We all know that radiation can be deadly in large doses, but for many people, there's a constant fear about about radiation exposure, and how that might be affecting their health.
And, sure, to an extent, it's a good thing to be wary of ionising radiation, which can trigger changes in our DNA. But what many people don't realise is that all of us are exposed to radiation on a day-to-day basis from some surprising sources - and the large majority of the time it's nothing to worry about, as this animation reveals.
Produced by Alex Kuzoian for Business Insider, the video compares some of the common sources of radiation in our everyday life. And there are some surprises in there. For example, living within 80 km (50 miles) of a nuclear power plant exposes you to less radiation than an airport scanner, or a banana. Seriously.
And although a lot of people get worried about exposure during X-rays, that's nothing compared to the amount of radiation you'll experience during a flight from NYC to Los Angeles. What tops the everyday items in terms of radiation exposure? We don't want to give it away, but let's just say you might want to quit smoking right about now.
So why is all this radiation around us all the time? To start with, we're constantly being bombarded with radiation from space. Our magnetic field blocks most of it, but a small amount of cosmic rays still get into our atmosphere. On top of that, some rocks, soil, and plants are all naturally a little bit radioactive.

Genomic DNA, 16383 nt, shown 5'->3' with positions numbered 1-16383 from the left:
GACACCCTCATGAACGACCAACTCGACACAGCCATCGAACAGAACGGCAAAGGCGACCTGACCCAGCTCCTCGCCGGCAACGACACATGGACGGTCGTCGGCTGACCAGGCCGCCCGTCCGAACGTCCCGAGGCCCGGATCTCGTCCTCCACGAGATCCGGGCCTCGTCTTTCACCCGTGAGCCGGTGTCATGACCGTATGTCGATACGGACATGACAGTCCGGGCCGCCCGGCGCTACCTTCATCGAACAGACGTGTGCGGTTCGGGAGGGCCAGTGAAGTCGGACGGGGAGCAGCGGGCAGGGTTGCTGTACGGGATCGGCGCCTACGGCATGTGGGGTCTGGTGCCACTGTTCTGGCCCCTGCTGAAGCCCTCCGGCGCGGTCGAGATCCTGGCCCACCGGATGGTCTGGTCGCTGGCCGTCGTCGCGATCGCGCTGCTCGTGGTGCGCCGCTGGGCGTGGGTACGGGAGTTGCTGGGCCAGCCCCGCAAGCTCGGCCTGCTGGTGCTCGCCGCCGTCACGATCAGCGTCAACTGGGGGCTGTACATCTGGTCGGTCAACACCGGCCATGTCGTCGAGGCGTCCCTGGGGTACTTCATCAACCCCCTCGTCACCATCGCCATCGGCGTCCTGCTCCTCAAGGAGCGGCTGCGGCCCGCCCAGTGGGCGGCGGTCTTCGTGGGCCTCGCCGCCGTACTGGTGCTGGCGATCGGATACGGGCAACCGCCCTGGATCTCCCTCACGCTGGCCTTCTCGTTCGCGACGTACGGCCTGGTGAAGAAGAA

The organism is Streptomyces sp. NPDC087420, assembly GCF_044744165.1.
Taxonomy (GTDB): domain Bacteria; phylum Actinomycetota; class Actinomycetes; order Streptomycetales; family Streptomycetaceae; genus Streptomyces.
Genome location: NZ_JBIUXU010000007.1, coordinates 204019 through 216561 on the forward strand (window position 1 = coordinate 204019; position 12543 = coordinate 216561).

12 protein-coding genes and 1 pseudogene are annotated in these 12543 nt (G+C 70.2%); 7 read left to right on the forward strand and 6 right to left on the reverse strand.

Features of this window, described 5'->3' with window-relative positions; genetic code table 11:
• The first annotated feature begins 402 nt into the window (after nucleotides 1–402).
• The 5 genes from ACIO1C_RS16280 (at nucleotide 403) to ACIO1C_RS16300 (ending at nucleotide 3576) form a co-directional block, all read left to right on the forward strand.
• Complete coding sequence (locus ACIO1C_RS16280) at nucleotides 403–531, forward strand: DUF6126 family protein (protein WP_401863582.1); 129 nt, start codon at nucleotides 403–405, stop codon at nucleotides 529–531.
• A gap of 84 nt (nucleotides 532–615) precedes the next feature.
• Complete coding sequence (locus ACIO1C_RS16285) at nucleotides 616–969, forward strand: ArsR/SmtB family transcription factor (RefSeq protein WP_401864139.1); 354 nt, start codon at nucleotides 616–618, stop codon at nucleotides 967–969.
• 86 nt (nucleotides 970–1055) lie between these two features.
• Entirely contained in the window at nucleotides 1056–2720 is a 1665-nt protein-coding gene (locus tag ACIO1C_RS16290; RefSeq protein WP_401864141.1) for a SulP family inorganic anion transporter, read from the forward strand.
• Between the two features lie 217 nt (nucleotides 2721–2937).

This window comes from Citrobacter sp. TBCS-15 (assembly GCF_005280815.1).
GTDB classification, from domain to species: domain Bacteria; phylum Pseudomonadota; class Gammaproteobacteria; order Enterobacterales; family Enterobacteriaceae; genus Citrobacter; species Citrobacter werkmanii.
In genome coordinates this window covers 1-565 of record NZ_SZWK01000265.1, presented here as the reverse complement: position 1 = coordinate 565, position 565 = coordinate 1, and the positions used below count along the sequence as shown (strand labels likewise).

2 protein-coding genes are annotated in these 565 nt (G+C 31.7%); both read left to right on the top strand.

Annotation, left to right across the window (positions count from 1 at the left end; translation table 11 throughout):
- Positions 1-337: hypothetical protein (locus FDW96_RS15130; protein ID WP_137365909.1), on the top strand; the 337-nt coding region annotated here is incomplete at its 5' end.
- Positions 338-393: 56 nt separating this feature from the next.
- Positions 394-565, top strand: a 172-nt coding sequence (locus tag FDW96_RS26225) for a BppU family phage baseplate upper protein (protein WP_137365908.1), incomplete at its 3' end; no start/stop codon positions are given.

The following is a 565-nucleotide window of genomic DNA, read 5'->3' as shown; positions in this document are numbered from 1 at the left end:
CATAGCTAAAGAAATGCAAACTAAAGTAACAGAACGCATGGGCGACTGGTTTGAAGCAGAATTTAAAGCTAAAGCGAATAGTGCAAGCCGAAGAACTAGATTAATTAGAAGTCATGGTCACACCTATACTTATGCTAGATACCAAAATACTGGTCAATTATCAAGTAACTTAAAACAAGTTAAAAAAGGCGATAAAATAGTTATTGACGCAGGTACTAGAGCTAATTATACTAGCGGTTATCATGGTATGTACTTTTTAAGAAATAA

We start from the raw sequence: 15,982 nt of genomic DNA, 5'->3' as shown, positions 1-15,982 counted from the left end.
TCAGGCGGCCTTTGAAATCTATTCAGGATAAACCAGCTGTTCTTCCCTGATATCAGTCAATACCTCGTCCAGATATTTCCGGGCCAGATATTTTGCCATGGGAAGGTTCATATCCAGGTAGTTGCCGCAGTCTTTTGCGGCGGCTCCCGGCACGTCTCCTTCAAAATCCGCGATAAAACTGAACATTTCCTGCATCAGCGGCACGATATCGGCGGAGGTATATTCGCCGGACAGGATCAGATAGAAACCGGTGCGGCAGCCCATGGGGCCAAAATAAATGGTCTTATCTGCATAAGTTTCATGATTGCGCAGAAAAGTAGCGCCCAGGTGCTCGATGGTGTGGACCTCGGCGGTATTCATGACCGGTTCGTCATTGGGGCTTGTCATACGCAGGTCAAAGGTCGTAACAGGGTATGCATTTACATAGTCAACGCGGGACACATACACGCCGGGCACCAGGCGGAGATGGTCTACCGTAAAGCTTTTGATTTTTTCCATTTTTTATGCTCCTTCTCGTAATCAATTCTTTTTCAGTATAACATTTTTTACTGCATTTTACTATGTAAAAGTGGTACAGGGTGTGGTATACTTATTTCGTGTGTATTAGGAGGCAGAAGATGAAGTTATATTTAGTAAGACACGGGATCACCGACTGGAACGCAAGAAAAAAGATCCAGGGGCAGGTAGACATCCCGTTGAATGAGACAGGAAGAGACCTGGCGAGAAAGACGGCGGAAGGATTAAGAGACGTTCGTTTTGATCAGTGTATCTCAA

In fact, thanks to our environment here on Earth, we're all being exposed to around 0.1 to 0.2 microsieverts of background radiation per hour, and that's totally fine (to put that into perspective, it would take around 4 sieverts, or 400,000 microsieverts, of ionising radiation in a short amount of time to kill you).
But why the bananas? It turns out they contain potassium, which is great for you, but can also be be very slightly radioactive. So that means they can expose us to an additional (but inconsequential) 0.1 microsieverts. A dental X-ray, by comparison, emits around 5 microsieverts.
For those of you who are now throwing out all your bananas and cancelling your next dentist check-up, don't. Instead of being worried about all these newfound sources of radiation in our life, it's important to put the risk into perspective, which is what this animation does so well.
And in case you've ever wondered what the most radioactive place on Earth is, it's definitely not Chernobyl: